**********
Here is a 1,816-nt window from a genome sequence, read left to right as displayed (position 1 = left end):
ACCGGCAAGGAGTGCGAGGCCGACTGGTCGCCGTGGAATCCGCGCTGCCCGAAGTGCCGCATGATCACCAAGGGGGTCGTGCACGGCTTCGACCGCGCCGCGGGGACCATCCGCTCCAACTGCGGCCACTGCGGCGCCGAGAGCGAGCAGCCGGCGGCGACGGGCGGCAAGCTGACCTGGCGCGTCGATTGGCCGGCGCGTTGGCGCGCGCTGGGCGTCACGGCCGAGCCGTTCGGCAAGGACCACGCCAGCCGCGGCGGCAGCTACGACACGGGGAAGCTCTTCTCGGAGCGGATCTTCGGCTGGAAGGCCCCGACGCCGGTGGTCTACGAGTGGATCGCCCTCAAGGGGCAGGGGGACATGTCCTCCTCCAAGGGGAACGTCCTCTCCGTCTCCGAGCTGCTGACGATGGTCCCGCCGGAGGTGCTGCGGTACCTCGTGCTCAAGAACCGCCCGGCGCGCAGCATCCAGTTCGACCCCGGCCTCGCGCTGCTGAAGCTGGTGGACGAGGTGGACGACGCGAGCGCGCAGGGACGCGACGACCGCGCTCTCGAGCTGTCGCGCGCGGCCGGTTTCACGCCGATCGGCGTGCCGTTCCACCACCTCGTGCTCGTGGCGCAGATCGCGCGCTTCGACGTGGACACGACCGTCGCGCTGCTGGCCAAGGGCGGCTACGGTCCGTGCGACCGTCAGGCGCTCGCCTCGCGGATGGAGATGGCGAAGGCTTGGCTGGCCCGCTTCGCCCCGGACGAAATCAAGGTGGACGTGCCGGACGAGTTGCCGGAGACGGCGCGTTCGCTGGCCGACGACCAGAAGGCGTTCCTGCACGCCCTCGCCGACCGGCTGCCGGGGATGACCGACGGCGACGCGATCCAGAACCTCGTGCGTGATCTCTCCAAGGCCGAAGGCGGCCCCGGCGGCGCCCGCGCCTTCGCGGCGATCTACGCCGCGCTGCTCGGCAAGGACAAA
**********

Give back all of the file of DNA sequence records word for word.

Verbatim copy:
Here is a 1,816-nt window from a genome sequence, read left to right as displayed (position 1 = left end):
ACCGGCAAGGAGTGCGAGGCCGACTGGTCGCCGTGGAATCCGCGCTGCCCGAAGTGCCGCATGATCACCAAGGGGGTCGTGCACGGCTTCGACCGCGCCGCGGGGACCATCCGCTCCAACTGCGGCCACTGCGGCGCCGAGAGCGAGCAGCCGGCGGCGACGGGCGGCAAGCTGACCTGGCGCGTCGATTGGCCGGCGCGTTGGCGCGCGCTGGGCGTCACGGCCGAGCCGTTCGGCAAGGACCACGCCAGCCGCGGCGGCAGCTACGACACGGGGAAGCTCTTCTCGGAGCGGATCTTCGGCTGGAAGGCCCCGACGCCGGTGGTCTACGAGTGGATCGCCCTCAAGGGGCAGGGGGACATGTCCTCCTCCAAGGGGAACGTCCTCTCCGTCTCCGAGCTGCTGACGATGGTCCCGCCGGAGGTGCTGCGGTACCTCGTGCTCAAGAACCGCCCGGCGCGCAGCATCCAGTTCGACCCCGGCCTCGCGCTGCTGAAGCTGGTGGACGAGGTGGACGACGCGAGCGCGCAGGGACGCGACGACCGCGCTCTCGAGCTGTCGCGCGCGGCCGGTTTCACGCCGATCGGCGTGCCGTTCCACCACCTCGTGCTCGTGGCGCAGATCGCGCGCTTCGACGTGGACACGACCGTCGCGCTGCTGGCCAAGGGCGGCTACGGTCCGTGCGACCGTCAGGCGCTCGCCTCGCGGATGGAGATGGCGAAGGCTTGGCTGGCCCGCTTCGCCCCGGACGAAATCAAGGTGGACGTGCCGGACGAGTTGCCGGAGACGGCGCGTTCGCTGGCCGACGACCAGAAGGCGTTCCTGCACGCCCTCGCCGACCGGCTGCCGGGGATGACCGACGGCGACGCGATCCAGAACCTCGTGCGTGATCTCTCCAAGGCCGAAGGCGGCCCCGGCGGCGCCCGCGCCTTCGCGGCGATCTACGCCGCGCTGCTCGGCAAGGACAAA